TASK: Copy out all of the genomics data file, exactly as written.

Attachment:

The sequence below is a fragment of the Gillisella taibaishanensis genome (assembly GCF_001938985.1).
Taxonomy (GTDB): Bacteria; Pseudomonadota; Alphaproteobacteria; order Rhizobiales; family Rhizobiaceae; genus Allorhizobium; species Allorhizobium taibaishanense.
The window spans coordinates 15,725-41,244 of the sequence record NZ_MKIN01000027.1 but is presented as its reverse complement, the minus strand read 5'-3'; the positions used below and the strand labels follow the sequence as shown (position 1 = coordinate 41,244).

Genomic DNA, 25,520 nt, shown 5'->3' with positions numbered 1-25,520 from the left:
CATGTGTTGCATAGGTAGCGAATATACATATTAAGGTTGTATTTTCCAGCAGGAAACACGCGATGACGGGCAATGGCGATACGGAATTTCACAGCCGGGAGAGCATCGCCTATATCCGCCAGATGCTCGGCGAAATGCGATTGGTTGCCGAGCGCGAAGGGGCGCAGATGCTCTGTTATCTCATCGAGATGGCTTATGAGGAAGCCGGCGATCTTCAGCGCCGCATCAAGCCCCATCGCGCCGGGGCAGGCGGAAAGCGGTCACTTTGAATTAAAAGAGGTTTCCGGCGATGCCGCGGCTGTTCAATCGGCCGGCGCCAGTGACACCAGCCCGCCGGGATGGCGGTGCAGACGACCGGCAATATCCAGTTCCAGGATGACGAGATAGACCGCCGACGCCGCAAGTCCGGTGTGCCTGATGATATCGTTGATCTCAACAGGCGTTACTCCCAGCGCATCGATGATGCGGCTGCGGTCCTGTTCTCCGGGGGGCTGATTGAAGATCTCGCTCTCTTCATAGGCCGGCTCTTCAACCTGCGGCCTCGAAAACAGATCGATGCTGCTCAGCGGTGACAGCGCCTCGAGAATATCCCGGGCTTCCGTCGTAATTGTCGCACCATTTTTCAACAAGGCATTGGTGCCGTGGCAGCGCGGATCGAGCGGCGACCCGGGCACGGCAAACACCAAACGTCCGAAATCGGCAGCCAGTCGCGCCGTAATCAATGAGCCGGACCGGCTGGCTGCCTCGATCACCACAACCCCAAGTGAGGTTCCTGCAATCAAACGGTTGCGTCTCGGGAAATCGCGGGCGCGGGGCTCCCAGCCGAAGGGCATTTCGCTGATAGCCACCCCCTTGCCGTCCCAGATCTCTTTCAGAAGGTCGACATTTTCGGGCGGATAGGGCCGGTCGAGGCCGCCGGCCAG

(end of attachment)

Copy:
The sequence below is a fragment of the Gillisella taibaishanensis genome (assembly GCF_001938985.1).
Taxonomy (GTDB): Bacteria; Pseudomonadota; Alphaproteobacteria; order Rhizobiales; family Rhizobiaceae; genus Allorhizobium; species Allorhizobium taibaishanense.
The window spans coordinates 15,725-41,244 of the sequence record NZ_MKIN01000027.1 but is presented as its reverse complement, the minus strand read 5'-3'; the positions used below and the strand labels follow the sequence as shown (position 1 = coordinate 41,244).

Genomic DNA, 25,520 nt, shown 5'->3' with positions numbered 1-25,520 from the left:
CATGTGTTGCATAGGTAGCGAATATACATATTAAGGTTGTATTTTCCAGCAGGAAACACGCGATGACGGGCAATGGCGATACGGAATTTCACAGCCGGGAGAGCATCGCCTATATCCGCCAGATGCTCGGCGAAATGCGATTGGTTGCCGAGCGCGAAGGGGCGCAGATGCTCTGTTATCTCATCGAGATGGCTTATGAGGAAGCCGGCGATCTTCAGCGCCGCATCAAGCCCCATCGCGCCGGGGCAGGCGGAAAGCGGTCACTTTGAATTAAAAGAGGTTTCCGGCGATGCCGCGGCTGTTCAATCGGCCGGCGCCAGTGACACCAGCCCGCCGGGATGGCGGTGCAGACGACCGGCAATATCCAGTTCCAGGATGACGAGATAGACCGCCGACGCCGCAAGTCCGGTGTGCCTGATGATATCGTTGATCTCAACAGGCGTTACTCCCAGCGCATCGATGATGCGGCTGCGGTCCTGTTCTCCGGGGGGCTGATTGAAGATCTCGCTCTCTTCATAGGCCGGCTCTTCAACCTGCGGCCTCGAAAACAGATCGATGCTGCTCAGCGGTGACAGCGCCTCGAGAATATCCCGGGCTTCCGTCGTAATTGTCGCACCATTTTTCAACAAGGCATTGGTGCCGTGGCAGCGCGGATCGAGCGGCGACCCGGGCACGGCAAACACCAAACGTCCGAAATCGGCAGCCAGTCGCGCCGTAATCAATGAGCCGGACCGGCTGGCTGCCTCGATCACCACAACCCCAAGTGAGGTTCCTGCAATCAAACGGTTGCGTCTCGGGAAATCGCGGGCGCGGGGCTCCCAGCCGAAGGGCATTTCGCTGATAGCCACCCCCTTGCCGTCCCAGATCTCTTTCAGAAGGTCGACATTTTCGGGCGGATAGGGCCGGTCGAGGCCGCCGGCCAG